Take the 2-minute tour ×
Stack Overflow is a question and answer site for professional and enthusiast programmers. It's 100% free, no registration required.

I'm looping through a jQuery selector and trying to assign values of form elements to a container variable that can then be passed along to further actions as JSON.

Say there's three groups of checkboxes, each in their own div, named group1, group2 and group3.

This is psuedo-code, but something like this:

var data = {};
var groups = {
    'group1': obj with a bunch of key val pairs for checkboxes,
    'group2': another obj,
    'group3': and another obj
 }; // these define divs / groups of checkboxes

// create all the checkboxes and divs from the groups object somewhere in here

//now build a function to loop over the groups and get any checked boxes
function getInputs(){
    $.each(groups, function(index, el) {
        // this is where I am stuck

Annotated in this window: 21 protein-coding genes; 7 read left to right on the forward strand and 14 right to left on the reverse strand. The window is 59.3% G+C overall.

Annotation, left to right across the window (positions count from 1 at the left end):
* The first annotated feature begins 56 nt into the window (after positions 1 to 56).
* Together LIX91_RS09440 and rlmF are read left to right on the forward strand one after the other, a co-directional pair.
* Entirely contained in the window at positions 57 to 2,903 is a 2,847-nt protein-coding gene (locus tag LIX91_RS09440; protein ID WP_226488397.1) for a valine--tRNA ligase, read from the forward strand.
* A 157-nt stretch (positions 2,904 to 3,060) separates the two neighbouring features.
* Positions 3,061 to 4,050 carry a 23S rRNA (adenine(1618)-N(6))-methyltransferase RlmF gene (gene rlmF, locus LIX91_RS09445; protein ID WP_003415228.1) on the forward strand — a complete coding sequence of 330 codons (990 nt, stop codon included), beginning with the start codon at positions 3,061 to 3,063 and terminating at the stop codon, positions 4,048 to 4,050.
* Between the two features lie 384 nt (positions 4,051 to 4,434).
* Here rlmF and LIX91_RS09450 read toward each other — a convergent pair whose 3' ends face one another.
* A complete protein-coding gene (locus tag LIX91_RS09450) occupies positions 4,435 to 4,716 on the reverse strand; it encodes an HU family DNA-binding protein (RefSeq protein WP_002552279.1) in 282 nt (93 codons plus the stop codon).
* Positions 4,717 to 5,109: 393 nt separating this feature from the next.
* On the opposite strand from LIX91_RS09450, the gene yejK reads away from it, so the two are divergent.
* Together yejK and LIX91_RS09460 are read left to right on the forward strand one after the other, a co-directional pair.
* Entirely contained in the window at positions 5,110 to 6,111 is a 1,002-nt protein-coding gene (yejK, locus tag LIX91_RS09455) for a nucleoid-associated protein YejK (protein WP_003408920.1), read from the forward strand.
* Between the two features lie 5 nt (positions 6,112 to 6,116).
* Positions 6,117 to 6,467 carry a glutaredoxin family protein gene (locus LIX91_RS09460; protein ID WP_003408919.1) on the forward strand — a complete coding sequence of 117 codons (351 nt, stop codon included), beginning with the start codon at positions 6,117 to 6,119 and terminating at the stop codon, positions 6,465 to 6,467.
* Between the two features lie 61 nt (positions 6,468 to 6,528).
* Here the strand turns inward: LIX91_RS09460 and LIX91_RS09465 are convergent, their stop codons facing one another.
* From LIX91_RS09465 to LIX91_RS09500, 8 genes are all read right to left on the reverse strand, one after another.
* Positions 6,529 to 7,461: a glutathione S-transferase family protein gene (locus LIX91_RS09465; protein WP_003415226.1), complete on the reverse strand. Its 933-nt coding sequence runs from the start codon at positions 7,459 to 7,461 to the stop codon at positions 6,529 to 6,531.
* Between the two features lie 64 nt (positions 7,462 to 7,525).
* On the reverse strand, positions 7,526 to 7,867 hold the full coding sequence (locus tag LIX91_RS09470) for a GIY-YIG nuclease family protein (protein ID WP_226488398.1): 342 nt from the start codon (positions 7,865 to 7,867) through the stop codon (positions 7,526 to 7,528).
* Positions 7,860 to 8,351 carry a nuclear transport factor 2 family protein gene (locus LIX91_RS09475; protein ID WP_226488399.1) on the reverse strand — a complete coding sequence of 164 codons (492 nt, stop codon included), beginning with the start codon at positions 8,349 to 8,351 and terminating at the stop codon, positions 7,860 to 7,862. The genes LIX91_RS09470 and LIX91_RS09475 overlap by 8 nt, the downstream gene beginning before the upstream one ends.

data.index = $('#' + index + ' input:checked'); // <-- how to do this?
    });
}

So essentially I want to add the values of the checked items to the proper item in the data object-- eg. If we're looping over the group1 div, then the checkboxes for each group will be added to data.group1, data.group2 etc.

How do I make data.index evaluate as data.group1?

share|improve this question
add comment

1 Answer

up vote 3 down vote accepted

As simple as:

data[index]

.......

share|improve this answer
    
Why not eval("data." + index)? ;) –  alex Nov 5 '12 at 22:54
    
@alex: it's only allowed to real js ninjas ;-) –  zerkms Nov 5 '12 at 22:57
    
I think what Julio wants is data["group"+index]. @Alex, eval's use is dangerous in nature as it'll execute beyond your requirements. Example: var index = "group1; alert('go **** yourself')"; eval("data." + index); (sorry for being so blunt :)) Now you could go ahead and use it if you can ensure the input won't have harmful code, but why expose yourself to such risk if there is a safer alternative? –  cbayram Nov 5 '12 at 23:06
    
Nice trolling @alex :) One real reason not to use eval, even in cases like this where the input is known and safe, is that it's slowwww. –  nickf Nov 5 '12 at 23:14
    
@cbayram: I'm sure the person with 120k reputation (most of which is from javascript badge) knows that ;-) –  zerkms Nov 5 '12 at 23:14
show 6 more comments

Your Answer

 
discard

By posting your answer, you agree to the privacy policy and terms of service.

Not the answer you're looking for? Browse other questions tagged or ask your own question.